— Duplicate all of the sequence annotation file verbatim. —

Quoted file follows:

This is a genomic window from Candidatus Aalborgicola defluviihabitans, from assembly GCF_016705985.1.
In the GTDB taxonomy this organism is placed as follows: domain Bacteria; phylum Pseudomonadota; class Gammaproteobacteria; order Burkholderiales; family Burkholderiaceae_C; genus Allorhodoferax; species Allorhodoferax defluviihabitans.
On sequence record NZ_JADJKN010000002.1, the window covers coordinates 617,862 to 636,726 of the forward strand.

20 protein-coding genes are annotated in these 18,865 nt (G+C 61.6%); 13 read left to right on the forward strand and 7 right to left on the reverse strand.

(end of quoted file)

This is a genomic window from Candidatus Aalborgicola defluviihabitans, from assembly GCF_016705985.1.
In the GTDB taxonomy this organism is placed as follows: domain Bacteria; phylum Pseudomonadota; class Gammaproteobacteria; order Burkholderiales; family Burkholderiaceae_C; genus Allorhodoferax; species Allorhodoferax defluviihabitans.
On sequence record NZ_JADJKN010000002.1, the window covers coordinates 617,862 to 636,726 of the forward strand.

20 protein-coding genes are annotated in these 18,865 nt (G+C 61.6%); 13 read left to right on the forward strand and 7 right to left on the reverse strand.